It’s not every day that complete exhaustion, physical exertion and shin splints constitute a town-wide party, but it’s also not every day that the Fargo Marathon rolls around.
The 2014 version of the event marks the 10th anniversary of the race. The youth run is Thursday, May 8, and the Blue Cross and Blue Shield of ND/Discovery Benefits 5K Run/Walk is Friday, May 9. But the headliner is the Fargo Full and Half Marathon and 10K that take place Saturday, May 10, at 8 a.m. CT (9 a.m. ET).
It is a week-long event for the organizing committee, as Fargo Marathon on Twitter helps highlight:
The entire course route and map can be found here, via FargoMarathon.com, but the Fargo Marathon is known for stressing the fact that it features flat ground. That means runners will not have to fret over any of those gut-wrenching hills that nobody wants to run on a one-mile jog, let alone a 26-mile marathon.
The race began in 2005 with about 2,000 people starting from the Veteran’s Memorial Bridge. Since it is the 10th anniversary this year, the race will once again start at the bridge, only this time more than 24,000 people are expected. The Fargo Marathon will finish on Broadway in downtown Fargo at the Fargo Theatre, and afterward there will a celebration with food, music and fellow runners.
While there are bound to be a number of intriguing runners to keep an eye on with that many participants involved, one person who immediately stands out leading up to the race is Amy Reep.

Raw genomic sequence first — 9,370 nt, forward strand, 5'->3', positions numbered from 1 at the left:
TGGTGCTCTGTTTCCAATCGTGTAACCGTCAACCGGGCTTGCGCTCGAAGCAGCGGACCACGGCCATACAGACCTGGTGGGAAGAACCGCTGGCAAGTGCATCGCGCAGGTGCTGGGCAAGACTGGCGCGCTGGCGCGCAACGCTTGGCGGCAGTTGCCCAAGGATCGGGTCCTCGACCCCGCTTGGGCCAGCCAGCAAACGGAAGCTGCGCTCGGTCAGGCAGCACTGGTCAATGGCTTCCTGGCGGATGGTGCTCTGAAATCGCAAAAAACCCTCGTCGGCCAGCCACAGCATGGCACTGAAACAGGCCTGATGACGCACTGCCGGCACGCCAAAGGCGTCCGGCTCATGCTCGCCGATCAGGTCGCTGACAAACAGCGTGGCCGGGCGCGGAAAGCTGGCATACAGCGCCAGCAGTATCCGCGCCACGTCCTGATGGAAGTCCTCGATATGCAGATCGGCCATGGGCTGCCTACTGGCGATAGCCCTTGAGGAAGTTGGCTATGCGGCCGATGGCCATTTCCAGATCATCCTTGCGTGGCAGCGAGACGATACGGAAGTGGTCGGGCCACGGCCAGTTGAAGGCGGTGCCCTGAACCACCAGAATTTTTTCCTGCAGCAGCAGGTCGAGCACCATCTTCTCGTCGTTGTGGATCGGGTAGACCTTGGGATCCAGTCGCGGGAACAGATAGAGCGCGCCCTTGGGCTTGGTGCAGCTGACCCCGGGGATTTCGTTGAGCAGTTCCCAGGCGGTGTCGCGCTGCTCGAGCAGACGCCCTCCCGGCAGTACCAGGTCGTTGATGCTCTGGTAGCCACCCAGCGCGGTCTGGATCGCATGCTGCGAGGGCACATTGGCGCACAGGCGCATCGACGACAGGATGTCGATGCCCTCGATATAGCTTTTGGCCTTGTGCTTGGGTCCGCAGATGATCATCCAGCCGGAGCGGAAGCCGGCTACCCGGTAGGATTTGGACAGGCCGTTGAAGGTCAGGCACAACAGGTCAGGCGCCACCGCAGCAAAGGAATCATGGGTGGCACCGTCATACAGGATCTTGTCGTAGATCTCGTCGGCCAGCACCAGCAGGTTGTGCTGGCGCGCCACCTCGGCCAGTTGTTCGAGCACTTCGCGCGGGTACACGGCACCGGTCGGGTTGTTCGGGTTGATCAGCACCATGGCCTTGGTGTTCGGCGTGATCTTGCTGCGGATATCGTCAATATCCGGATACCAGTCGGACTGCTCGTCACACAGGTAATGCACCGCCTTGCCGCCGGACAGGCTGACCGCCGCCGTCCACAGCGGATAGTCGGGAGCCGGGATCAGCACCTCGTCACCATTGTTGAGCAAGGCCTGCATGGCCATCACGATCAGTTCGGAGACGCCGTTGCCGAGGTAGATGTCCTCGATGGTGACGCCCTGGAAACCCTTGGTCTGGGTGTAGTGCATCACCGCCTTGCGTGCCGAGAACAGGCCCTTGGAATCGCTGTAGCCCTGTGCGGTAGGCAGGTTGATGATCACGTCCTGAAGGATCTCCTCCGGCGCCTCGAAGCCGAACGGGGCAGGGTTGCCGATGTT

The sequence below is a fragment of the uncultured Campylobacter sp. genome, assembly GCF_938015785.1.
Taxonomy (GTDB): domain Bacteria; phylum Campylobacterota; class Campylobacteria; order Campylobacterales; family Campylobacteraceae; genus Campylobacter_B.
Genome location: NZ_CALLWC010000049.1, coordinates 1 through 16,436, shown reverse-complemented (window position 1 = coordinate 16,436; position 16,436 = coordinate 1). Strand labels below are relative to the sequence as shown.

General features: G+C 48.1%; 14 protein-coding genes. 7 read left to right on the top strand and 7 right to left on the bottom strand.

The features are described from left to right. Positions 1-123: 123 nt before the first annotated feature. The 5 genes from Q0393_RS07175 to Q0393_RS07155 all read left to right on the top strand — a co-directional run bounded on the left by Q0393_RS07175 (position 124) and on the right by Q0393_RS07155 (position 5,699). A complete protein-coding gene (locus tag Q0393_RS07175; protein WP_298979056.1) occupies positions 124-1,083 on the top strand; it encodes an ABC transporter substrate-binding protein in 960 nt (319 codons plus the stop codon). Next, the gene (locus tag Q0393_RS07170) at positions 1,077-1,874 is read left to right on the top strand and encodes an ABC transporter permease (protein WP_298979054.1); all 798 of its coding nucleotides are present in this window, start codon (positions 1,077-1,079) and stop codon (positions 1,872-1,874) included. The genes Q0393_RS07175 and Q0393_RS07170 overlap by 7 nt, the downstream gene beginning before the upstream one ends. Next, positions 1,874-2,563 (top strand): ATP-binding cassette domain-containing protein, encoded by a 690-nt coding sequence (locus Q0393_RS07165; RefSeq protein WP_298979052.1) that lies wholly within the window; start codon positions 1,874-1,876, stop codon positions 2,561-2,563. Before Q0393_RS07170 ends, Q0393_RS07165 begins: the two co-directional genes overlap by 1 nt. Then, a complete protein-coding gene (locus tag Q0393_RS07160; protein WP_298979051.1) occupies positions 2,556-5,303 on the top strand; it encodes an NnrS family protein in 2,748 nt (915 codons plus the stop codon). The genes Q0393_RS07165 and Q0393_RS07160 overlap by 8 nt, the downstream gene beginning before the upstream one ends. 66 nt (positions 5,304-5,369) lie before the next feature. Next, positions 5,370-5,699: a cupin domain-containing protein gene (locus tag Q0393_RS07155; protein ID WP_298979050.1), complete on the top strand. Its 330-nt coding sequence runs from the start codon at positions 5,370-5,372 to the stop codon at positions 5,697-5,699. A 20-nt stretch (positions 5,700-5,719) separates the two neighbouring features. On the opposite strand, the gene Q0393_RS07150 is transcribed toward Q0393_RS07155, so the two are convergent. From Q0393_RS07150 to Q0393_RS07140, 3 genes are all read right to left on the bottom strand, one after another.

Reep is 81 years old and will compete in the Fargo Marathon with her three daughters as part of a team relay. Reep plans on finishing her 5.5-mile portion of the race, and commented on it, via Amy Dalrymple of Inforum: “I guess it’s not about how fast I’m going to get there. It’s that I’m going to make it.”
Reep’s story is the stuff that marathons thrive on, but there also figures to be a number of top competitors and, of course, a winner. Peter Kemboi of Kenya posted the best qualifying time for the Fargo Marathon, per Jeff Kolpack of Inforum, and has to be considered the favorite heading into the race.
Kemboi is 34 years old, and his personal-best marathon time is two hours, nine minutes and 21 seconds. While that time came in 2007, he has been training in the altitude in Mexico leading up to Fargo.
He has a number of career marathon victories under his belt, many of which came in difficult terrains. Given that he has been training in the altitude in Mexico and the Fargo Marathon is known for its flat course, expect him to set a torrid time throughout the run.
Kemboi doesn’t necessarily have to pace himself for hills and obstacles, and he has bounced back from injury issues that hampered him in the aftermath of 2011. If you are going to pick a winner for the Fargo Marathon, look Kemboi’s way.
In any event, this year's run figures to offer plenty of enjoyment and celebration for all participants.
More information can be found on the race’s official website.
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